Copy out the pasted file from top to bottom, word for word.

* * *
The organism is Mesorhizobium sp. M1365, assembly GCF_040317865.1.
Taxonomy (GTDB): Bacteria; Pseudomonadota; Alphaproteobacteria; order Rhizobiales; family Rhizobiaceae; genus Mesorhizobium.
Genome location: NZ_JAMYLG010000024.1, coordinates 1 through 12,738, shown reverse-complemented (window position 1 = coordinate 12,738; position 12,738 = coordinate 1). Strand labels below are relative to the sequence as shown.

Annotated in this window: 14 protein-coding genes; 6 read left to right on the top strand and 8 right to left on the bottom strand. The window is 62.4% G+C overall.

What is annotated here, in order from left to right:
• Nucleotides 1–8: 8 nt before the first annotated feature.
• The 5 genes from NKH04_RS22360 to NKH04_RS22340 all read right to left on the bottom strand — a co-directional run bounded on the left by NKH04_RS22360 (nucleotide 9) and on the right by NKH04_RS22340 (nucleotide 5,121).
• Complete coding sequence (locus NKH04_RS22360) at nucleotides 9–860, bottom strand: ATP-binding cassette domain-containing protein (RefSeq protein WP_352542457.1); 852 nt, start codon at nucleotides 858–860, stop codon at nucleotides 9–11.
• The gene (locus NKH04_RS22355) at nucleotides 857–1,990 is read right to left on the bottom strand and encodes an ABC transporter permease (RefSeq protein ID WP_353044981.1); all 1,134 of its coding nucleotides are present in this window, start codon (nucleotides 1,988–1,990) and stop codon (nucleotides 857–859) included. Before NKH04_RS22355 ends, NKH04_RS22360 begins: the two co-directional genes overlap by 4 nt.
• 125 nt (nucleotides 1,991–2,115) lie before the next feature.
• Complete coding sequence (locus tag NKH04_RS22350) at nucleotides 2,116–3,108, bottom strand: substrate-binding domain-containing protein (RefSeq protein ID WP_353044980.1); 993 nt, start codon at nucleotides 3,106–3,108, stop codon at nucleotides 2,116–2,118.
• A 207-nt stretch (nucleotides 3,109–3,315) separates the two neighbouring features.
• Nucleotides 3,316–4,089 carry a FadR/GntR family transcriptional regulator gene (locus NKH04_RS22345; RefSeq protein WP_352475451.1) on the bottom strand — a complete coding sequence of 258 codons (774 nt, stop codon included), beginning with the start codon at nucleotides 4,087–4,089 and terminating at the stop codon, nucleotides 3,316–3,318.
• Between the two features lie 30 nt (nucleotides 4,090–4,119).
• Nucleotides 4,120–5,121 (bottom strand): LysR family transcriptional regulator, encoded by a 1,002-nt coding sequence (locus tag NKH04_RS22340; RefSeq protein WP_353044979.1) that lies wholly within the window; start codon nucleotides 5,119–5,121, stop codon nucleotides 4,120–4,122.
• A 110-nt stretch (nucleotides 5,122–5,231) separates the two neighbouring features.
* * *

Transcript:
The organism is Mesorhizobium sp. M1365, assembly GCF_040317865.1.
Taxonomy (GTDB): Bacteria; Pseudomonadota; Alphaproteobacteria; order Rhizobiales; family Rhizobiaceae; genus Mesorhizobium.
Genome location: NZ_JAMYLG010000024.1, coordinates 1 through 12,738, shown reverse-complemented (window position 1 = coordinate 12,738; position 12,738 = coordinate 1). Strand labels below are relative to the sequence as shown.

Annotated in this window: 14 protein-coding genes; 6 read left to right on the top strand and 8 right to left on the bottom strand. The window is 62.4% G+C overall.

What is annotated here, in order from left to right:
• Nucleotides 1–8: 8 nt before the first annotated feature.
• The 5 genes from NKH04_RS22360 to NKH04_RS22340 all read right to left on the bottom strand — a co-directional run bounded on the left by NKH04_RS22360 (nucleotide 9) and on the right by NKH04_RS22340 (nucleotide 5,121).
• Complete coding sequence (locus NKH04_RS22360) at nucleotides 9–860, bottom strand: ATP-binding cassette domain-containing protein (RefSeq protein WP_352542457.1); 852 nt, start codon at nucleotides 858–860, stop codon at nucleotides 9–11.
• The gene (locus NKH04_RS22355) at nucleotides 857–1,990 is read right to left on the bottom strand and encodes an ABC transporter permease (RefSeq protein ID WP_353044981.1); all 1,134 of its coding nucleotides are present in this window, start codon (nucleotides 1,988–1,990) and stop codon (nucleotides 857–859) included. Before NKH04_RS22355 ends, NKH04_RS22360 begins: the two co-directional genes overlap by 4 nt.
• 125 nt (nucleotides 1,991–2,115) lie before the next feature.
• Complete coding sequence (locus tag NKH04_RS22350) at nucleotides 2,116–3,108, bottom strand: substrate-binding domain-containing protein (RefSeq protein ID WP_353044980.1); 993 nt, start codon at nucleotides 3,106–3,108, stop codon at nucleotides 2,116–2,118.
• A 207-nt stretch (nucleotides 3,109–3,315) separates the two neighbouring features.
• Nucleotides 3,316–4,089 carry a FadR/GntR family transcriptional regulator gene (locus NKH04_RS22345; RefSeq protein WP_352475451.1) on the bottom strand — a complete coding sequence of 258 codons (774 nt, stop codon included), beginning with the start codon at nucleotides 4,087–4,089 and terminating at the stop codon, nucleotides 3,316–3,318.
• Between the two features lie 30 nt (nucleotides 4,090–4,119).
• Nucleotides 4,120–5,121 (bottom strand): LysR family transcriptional regulator, encoded by a 1,002-nt coding sequence (locus tag NKH04_RS22340; RefSeq protein WP_353044979.1) that lies wholly within the window; start codon nucleotides 5,119–5,121, stop codon nucleotides 4,120–4,122.
• A 110-nt stretch (nucleotides 5,122–5,231) separates the two neighbouring features.